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A question of wine tampering

Excuse me if I haven’t road-tested the Coravin gadget yet. I haven’t felt the need to shell out US$299 for a piece of kit that may or may not work, which is probably only of interest to mega-wealthy collectors with cellars full of fancy ‘collectable’ wine who want to be able to have a sip of it whenever they feel like it. 

I was prompted to write about this because the London auction house Bonhams has flagged a pre-auction tasting of some ‘collectable’ wines, sampled by Coravin. Presumably Bonhams won’t be trying to flog the sampled bottles afterwards.

Various ‘experts’ have heralded the Coravin as the most game-changing wine invention of recent times. I’ve read the testimonials on the Coravin web-site which are nearly all glowing. But something sends a shiver up my spine whenever I think of the idea of inserting a needle through a cork and stealing a sample of wine, then putting the bottle back in the cellar and treating it as though it’s an untampered bottle. Because tampering is what this process seems to be.

If you can take a glass or three out of your treasured bottle of ’45 Mouton, it’s not beyond the realm of imagining that you could squirt some Jacob’s Creek back through the same needle to make this bottle of wine seem virginal. Maybe the present Coravin isn’t able to do this, but it surely isn’t far off.

The Coravin, just to fill in some background, replaces the wine you remove with argon gas. Argon has been in use for quite a few years in those wine preservation systems you see in restaurants. Argon supersedes the gases previously used for this purpose, carbon dioxide and nitrogen, because it’s heavier – it sits more heavily on the wine’s surface to shield it from destructive atmospheric oxygen. With Coravin, no oxygen gets into the bottle in the first place, so the argon’s job is easier.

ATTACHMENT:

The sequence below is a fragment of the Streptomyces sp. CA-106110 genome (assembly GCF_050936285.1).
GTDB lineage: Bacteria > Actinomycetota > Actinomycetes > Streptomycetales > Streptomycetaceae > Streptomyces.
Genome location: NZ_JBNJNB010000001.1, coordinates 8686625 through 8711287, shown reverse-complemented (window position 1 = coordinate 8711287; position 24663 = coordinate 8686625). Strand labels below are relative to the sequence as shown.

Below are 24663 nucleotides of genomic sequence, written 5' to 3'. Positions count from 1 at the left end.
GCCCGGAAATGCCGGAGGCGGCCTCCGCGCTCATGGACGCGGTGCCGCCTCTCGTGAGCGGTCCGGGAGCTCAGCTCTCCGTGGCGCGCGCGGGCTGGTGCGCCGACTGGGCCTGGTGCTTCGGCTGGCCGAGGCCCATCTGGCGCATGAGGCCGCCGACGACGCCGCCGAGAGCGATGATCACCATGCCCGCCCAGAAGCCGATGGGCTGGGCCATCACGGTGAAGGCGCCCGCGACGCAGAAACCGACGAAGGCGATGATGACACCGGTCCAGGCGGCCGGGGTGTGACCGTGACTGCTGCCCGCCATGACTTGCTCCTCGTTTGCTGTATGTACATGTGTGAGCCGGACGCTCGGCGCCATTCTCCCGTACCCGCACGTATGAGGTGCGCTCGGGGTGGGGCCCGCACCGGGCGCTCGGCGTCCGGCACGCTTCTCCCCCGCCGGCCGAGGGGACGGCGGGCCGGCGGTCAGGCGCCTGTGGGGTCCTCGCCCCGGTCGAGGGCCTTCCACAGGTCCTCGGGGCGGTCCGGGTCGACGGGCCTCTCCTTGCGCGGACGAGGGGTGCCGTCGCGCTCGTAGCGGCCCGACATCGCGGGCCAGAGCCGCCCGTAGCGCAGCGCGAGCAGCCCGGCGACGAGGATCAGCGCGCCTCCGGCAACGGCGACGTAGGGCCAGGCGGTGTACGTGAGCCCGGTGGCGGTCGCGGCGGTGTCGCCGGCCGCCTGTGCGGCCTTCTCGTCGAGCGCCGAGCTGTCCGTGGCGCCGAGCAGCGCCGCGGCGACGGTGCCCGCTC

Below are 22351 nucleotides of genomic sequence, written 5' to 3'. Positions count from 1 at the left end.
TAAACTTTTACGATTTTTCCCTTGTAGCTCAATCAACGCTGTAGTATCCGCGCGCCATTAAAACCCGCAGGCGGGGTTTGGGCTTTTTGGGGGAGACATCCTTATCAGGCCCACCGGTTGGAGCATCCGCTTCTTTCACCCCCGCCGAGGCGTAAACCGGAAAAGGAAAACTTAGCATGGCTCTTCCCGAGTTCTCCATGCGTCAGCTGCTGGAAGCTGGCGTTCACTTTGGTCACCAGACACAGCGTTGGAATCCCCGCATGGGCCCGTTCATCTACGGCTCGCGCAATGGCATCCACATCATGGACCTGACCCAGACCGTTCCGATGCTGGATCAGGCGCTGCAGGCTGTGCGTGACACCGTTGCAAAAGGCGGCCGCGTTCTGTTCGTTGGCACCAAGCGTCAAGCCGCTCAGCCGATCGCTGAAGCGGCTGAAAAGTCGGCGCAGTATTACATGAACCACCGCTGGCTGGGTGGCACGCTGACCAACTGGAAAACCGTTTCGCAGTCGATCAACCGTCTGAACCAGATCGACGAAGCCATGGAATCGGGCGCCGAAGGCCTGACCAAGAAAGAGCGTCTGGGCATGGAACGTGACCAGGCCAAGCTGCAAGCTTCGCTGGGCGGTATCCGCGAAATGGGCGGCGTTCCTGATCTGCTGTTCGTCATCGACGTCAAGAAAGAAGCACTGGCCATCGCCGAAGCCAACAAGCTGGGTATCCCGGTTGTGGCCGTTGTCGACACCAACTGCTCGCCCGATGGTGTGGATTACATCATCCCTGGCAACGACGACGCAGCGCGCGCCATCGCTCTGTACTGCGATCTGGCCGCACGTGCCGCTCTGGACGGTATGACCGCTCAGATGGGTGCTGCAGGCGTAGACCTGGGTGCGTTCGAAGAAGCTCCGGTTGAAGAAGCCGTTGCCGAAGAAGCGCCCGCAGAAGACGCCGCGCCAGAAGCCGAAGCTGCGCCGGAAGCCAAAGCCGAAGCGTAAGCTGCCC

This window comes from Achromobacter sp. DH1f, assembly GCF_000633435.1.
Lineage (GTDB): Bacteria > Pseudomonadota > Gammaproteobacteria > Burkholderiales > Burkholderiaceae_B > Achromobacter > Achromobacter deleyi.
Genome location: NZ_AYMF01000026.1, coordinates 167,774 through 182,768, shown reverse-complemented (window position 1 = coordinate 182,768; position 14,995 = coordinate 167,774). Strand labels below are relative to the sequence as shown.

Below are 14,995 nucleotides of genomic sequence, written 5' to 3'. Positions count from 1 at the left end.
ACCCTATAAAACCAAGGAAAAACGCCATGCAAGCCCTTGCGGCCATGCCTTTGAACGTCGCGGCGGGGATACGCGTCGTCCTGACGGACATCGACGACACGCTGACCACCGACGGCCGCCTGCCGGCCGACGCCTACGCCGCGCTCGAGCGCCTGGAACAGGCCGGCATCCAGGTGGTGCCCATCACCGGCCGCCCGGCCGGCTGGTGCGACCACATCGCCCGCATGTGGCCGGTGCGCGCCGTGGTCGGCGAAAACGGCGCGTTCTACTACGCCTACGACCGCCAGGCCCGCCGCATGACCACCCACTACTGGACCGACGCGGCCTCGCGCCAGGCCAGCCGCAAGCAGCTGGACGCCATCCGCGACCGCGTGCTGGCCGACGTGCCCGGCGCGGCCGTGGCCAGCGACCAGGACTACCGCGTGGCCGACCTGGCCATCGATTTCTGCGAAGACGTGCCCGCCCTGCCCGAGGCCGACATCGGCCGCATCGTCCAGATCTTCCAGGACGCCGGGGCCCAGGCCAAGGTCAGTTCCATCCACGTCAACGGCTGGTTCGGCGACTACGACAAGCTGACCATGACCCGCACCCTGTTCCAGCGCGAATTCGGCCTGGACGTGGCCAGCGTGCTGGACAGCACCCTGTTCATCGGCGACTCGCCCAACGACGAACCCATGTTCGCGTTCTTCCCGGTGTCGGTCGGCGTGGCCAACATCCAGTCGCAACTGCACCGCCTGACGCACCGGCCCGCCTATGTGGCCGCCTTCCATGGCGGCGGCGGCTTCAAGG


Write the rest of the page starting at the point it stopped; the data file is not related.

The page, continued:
Call me old-fashioned, but I don’t like the idea of leaving space inside a bottle of wine, irrespective of what occupies that space. My feeling (possibly totally unscientific) is that when you have a liquid and a space, the liquid will lose aromatics to the space, no matter whether the space is a vacuum or is occupied by gas.

The Coravin is described by its inventor as a ‘wine access system’, and it can be used as a short-term preservation system as above, or as part of long-term cellaring. I’ve read people who claim to have sampled the same bottle of wine over a period of years and the last sample was as good as the first. I find that hard to believe.

The few complaints on the website feedback page revolve around the cost of the unit, the slowness of pouring, the speed with which gas canisters run out and the cost of replacing them.

Bonhams auction press release is headed ‘Try Before You Buy at Bonhams April Fine Wine Sale’. In the lead-up to the sale, four recent vintages of Chateau Mouton-Rothschild are being offered for tasting in Bonhams’ restaurant – 2003, ’04, ’07 and ’08 at £25 a glass.

It reads: “This is possible because the Coravin wine access system used in the restaurant keeps the wine in perfect condition day to day. The bar also offers a light lunch menu…” etc. etc.

Bonhams is using the Coravin simply as a short-term preserver, which seems fair, but the idea of syringing an occasional fix of, say, 1988 Romanée-Conti (also in the sale at £90,000–110,000) seems like desecration to me.
www.bonhams.com , www.coravin.com.

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